This year more and more of the global workforce will be mobile workers. With a few exceptions, most countries will see growth in mobile working.
The number of mobile workers in the world is expected to continue rising in the coming years. According to a recent report from the International Data Corporation, this category of employees will number 1.3 billion, or 37.2 % of the global workforce, in 2015. This figure just passed the billion mark in 2010. "Despite recent market turmoil, mobility continues to be a critical part of the global workforce, and we expect to see healthy growth in the number of mobile workers," says Stacy Crook, senior research analyst at IDC.
China and India out in front
Mobility willbe a general trend throughout the world but the rate of growth will differ from region to region. The biggest increase should be seen in the Asia-Pacific region – excluding Japan – where the number of mobile workers is set to rise from 601.7 million in 2010 to 838.7 million in 2015, mainly because of the flourishing economies of China and India. Europe, the Middle East and Africa will also record an increase in mobility, but at a lower rate, with annual growth of 5.6%, which will mean 244.6 million mobile employees in 2015 as against 186.2 million five years earlier.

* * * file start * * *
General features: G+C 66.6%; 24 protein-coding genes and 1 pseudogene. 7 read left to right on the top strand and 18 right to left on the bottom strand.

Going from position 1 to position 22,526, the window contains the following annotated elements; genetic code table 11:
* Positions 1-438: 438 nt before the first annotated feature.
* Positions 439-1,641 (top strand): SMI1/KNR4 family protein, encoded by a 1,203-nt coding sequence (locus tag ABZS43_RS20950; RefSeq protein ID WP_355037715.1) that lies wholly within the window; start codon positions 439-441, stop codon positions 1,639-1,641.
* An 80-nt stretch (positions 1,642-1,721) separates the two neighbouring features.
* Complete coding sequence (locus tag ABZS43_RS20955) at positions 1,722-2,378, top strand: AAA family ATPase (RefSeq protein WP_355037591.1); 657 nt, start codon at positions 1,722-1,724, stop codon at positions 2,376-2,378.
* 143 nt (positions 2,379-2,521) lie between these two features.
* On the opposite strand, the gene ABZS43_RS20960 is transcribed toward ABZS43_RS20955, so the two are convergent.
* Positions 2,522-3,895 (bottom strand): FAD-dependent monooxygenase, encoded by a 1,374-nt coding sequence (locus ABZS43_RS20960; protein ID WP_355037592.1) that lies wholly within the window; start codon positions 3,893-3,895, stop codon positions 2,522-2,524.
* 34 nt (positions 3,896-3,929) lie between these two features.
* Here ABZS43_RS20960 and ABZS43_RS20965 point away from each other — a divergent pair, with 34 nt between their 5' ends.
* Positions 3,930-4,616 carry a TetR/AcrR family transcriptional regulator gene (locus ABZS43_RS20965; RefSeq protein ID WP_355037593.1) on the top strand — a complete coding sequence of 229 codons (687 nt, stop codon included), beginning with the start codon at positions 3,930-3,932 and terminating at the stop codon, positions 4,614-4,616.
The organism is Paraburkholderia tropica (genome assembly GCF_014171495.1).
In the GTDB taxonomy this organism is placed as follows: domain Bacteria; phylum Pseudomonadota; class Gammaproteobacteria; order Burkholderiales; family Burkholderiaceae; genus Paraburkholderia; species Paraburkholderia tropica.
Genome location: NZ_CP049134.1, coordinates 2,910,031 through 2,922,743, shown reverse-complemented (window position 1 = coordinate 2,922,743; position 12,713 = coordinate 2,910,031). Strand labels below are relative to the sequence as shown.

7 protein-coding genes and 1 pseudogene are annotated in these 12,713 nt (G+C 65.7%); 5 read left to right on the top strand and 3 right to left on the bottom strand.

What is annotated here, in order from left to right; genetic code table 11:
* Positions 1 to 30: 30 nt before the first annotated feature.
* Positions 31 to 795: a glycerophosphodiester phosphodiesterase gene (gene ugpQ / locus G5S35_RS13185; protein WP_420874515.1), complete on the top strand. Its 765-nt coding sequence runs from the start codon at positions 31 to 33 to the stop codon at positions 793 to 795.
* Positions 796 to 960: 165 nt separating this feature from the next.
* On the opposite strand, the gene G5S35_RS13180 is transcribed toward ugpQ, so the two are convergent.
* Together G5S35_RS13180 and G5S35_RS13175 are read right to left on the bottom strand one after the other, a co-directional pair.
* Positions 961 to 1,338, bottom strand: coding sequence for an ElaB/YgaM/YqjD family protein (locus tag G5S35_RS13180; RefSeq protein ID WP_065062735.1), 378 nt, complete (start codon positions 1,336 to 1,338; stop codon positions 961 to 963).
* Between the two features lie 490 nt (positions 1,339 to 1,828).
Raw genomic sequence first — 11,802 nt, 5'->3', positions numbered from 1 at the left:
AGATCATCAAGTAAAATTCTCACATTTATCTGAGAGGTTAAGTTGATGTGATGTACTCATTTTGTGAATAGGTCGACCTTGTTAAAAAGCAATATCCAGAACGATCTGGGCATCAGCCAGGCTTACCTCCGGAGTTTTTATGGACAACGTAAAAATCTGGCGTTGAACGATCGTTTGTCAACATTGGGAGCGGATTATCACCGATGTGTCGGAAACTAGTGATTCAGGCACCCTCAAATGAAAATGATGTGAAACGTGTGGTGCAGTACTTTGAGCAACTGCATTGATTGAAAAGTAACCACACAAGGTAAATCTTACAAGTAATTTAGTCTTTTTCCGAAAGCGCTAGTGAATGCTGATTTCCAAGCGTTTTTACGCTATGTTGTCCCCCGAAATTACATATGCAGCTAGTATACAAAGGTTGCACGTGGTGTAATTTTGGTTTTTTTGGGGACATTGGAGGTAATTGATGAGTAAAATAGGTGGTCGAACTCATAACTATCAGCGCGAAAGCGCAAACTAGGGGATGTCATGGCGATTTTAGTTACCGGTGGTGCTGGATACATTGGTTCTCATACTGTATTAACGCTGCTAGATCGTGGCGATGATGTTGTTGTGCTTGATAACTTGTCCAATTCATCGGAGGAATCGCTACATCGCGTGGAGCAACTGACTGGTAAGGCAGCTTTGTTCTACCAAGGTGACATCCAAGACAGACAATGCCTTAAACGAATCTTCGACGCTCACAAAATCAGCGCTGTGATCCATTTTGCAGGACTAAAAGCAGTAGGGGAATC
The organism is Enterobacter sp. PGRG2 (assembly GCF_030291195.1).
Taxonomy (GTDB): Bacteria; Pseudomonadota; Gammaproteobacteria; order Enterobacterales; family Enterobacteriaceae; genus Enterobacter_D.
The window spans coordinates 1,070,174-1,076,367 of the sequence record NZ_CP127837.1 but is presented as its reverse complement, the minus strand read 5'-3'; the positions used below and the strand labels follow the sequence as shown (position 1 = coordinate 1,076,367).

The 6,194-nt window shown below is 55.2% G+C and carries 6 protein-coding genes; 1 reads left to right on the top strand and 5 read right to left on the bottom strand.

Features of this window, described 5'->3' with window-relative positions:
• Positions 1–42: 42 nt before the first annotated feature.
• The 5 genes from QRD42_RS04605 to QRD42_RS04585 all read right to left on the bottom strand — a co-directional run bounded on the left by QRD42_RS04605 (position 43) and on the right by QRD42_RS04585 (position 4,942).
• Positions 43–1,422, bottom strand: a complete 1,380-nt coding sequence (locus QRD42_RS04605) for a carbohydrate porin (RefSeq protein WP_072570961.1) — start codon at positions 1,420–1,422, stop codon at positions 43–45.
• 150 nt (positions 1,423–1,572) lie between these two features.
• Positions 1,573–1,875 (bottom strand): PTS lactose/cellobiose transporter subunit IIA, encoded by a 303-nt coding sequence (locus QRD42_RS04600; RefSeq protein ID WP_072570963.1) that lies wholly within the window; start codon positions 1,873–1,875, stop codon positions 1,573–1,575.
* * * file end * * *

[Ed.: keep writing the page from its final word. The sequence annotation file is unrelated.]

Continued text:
United States and Japan slowing down
The Americas will experience a more modest increase in its mobile workforce, which will grow from 182.5 million people in 2010 to 212.1 million in 2015. This is due to high levels of unemployment and a slow post-crisis recovery, especially in the United States. Some 75% of mobile workers on the continent are today in the US, with the remaining quarter divided between Canada and the Latin American countries. Basically, Japan will be one of the very few countries to see a decrease in its mobile workforce, which is set to decline at a rate of 0.2% per year. This phenomenon can be traced to the decline in the birth rate. Nevertheless, the archipelago will remain an area where mobility is firmly established, with 64.8% of all workers - some 38.6 million people – expected to fall into this category by 2015.